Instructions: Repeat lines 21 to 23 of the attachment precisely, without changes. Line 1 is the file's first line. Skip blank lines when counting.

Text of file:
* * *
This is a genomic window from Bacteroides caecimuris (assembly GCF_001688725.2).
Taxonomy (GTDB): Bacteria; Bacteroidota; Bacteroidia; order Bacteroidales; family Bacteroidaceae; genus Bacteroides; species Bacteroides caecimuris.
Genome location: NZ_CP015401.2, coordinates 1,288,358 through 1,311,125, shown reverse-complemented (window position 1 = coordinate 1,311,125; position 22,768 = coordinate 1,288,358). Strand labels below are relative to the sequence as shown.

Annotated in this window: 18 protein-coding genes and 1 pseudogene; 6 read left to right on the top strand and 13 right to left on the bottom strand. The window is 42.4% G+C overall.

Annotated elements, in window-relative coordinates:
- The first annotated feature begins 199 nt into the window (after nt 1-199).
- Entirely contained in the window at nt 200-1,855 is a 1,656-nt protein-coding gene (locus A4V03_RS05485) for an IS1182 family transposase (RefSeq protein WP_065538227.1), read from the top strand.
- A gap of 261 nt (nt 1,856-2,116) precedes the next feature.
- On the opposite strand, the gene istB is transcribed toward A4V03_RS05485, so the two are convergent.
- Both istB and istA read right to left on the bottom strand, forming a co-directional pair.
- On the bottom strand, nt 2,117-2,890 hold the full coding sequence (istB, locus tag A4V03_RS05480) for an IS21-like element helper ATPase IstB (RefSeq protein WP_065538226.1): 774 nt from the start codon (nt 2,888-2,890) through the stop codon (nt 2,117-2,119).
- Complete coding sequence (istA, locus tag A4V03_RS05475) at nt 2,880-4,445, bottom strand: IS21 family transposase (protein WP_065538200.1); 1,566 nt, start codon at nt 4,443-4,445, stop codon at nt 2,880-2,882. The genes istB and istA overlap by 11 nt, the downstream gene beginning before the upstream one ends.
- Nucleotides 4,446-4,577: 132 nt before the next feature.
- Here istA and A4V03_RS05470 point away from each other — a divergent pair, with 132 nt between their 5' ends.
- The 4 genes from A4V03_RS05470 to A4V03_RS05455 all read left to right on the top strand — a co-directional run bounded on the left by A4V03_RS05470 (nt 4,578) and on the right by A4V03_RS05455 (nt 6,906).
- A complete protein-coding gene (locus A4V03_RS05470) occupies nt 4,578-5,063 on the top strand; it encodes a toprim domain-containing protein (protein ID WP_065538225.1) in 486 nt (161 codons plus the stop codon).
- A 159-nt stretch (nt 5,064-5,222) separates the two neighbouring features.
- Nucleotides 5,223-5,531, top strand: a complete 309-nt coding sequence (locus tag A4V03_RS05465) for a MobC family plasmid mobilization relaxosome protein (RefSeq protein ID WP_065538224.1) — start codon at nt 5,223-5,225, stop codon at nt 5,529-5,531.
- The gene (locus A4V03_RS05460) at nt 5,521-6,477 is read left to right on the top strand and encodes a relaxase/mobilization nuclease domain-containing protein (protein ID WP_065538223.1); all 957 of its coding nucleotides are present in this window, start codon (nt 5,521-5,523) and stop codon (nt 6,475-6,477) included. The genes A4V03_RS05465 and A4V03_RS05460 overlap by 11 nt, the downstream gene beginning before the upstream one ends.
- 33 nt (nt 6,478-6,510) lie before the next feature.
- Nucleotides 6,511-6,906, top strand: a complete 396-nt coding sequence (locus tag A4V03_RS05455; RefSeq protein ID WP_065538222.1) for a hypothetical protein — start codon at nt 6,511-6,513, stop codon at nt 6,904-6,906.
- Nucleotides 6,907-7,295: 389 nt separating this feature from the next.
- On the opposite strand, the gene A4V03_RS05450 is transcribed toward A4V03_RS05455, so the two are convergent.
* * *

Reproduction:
- Nucleotides 6,511-6,906, top strand: a complete 396-nt coding sequence (locus tag A4V03_RS05455; RefSeq protein ID WP_065538222.1) for a hypothetical protein — start codon at nt 6,511-6,513, stop codon at nt 6,904-6,906.
- Nucleotides 6,907-7,295: 389 nt separating this feature from the next.
- On the opposite strand, the gene A4V03_RS05450 is transcribed toward A4V03_RS05455, so the two are convergent.